Solomon Dube

Director General of the Swaziland Civil Aviation Authority (SWACAA)

What motivated you to choose engineering as a career?
I completed my studies at the Salesian High School, Manzini, in 1973 where I studied metalwork and woodwork and thereby developed a love for creating things. In 1975 I was called before the Chairman of the Scholarship Selection Board, Prince Khanyakwezwe Dlamini, who told me I was being offered a scholarship to become one of the engineers for the Mpaka Airport. I had no idea at the time what he was talking about; I just wanted to become an engineer! My tertiary studies were in electrical and electronics engineering. On return from my initial studies in Canada in 1977, I joined the Government Ministry of Public Works in order to serve my country.

Specifically, what attracted you to aviation – how do you view the industry?
After completing a Post Graduate Diploma in the same field, this time at Cranfield Institute of Technology in the UK in 1984, I returned to Swaziland and was assigned by Government to join the engineering department at Matsapha Airport. This was my first contact with aviation.

What person or persons influenced you and inspired you?
The priests at Salesian School where I did all my primary and secondary schooling were a great influence upon me, with their selfless service to my country in the education sector.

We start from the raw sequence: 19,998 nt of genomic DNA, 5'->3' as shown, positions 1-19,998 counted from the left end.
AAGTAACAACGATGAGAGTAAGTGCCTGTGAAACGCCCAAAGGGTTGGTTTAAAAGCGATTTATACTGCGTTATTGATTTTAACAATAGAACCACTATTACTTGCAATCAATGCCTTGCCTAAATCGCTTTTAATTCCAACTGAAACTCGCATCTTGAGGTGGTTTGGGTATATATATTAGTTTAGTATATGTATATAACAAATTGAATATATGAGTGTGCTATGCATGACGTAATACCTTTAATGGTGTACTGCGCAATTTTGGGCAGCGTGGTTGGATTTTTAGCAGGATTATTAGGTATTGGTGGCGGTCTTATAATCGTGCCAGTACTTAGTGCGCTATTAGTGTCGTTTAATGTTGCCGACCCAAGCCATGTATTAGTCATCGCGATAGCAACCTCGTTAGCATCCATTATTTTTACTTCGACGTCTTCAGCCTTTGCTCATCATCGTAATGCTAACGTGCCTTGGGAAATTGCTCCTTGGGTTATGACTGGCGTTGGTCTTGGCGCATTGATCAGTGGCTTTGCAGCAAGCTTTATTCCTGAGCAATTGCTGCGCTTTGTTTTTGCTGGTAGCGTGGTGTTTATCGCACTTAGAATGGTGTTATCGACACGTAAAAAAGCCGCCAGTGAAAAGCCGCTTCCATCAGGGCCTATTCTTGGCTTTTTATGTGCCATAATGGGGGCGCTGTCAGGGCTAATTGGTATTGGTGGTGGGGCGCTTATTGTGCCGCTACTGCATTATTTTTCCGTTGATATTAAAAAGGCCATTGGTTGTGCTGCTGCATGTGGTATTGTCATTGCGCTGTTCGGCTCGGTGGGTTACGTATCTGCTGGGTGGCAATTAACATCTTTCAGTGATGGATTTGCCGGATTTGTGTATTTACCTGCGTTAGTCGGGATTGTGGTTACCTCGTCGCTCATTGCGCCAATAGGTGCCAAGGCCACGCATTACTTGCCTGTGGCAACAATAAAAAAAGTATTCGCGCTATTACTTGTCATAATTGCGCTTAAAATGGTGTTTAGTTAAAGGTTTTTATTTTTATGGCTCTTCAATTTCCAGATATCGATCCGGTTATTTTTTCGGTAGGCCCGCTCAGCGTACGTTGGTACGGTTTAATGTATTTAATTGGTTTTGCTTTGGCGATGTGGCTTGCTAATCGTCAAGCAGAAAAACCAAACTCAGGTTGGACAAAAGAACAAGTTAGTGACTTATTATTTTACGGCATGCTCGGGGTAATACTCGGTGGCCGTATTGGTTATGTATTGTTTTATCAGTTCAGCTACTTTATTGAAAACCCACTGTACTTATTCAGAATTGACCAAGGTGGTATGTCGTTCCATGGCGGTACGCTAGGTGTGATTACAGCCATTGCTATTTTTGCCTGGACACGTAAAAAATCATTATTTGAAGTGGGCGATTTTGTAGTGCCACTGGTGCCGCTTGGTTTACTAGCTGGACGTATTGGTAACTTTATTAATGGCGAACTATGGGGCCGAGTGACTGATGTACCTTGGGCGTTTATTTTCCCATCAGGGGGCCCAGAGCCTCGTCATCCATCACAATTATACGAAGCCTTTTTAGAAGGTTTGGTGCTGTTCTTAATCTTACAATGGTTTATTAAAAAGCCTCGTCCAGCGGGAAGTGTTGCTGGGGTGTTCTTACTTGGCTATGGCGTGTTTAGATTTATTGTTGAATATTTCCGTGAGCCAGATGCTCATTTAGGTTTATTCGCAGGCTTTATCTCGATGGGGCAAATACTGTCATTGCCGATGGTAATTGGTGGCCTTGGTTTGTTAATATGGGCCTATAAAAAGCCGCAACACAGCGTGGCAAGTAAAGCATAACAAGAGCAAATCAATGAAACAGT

What do you count as your greatest personal asset, and what quality or ability do you wish you had?
Honest love for service is what I would consider as my greatest personal asset. It would also have been nice to have the ability to generate wealth simply because this would help me to serve humanity even better.

Of which achievement in your business life are you proudest?
Starting SWACAA from scratch and sustaining it up to the present time is something that gives me profound satisfaction.

What mistakes are you aware of having made, and what did you learn from them?
In top management I have found that the major mistakes emanate from having to juggle different important stakeholder needs in the fulfilment of my mandate. These include, I have found, good governance from a Board of Directors point of view, political expectations and international requirements.

Which one piece of wisdom would you pass on to your successor?
Work smart, with dedication to doing the right things in the right way.

Do you have a motto, or principle, that you live (or work) by?
Don’t leave until tomorrow what needs to be done today.

What single social, economic or political change would you like to see happen globally?
I would love to see the day when the world’s wealth is shared among by all citizens of the world.

What are the best things about Swaziland?
Too many to enumerate! But if I have to pick, I would say its small size, making it a peaceful, homogeneous country.

How would you like to be remembered after your retirement?
I feel blessed and honoured to be part of the unfolding history of air transportation in the Kingdom of Swaziland. I would like to be remembered as someone who made previously unconceived of things possible in the development of the aviation sector in Swaziland.

Learn more about Swaziland Civil Aviation Authority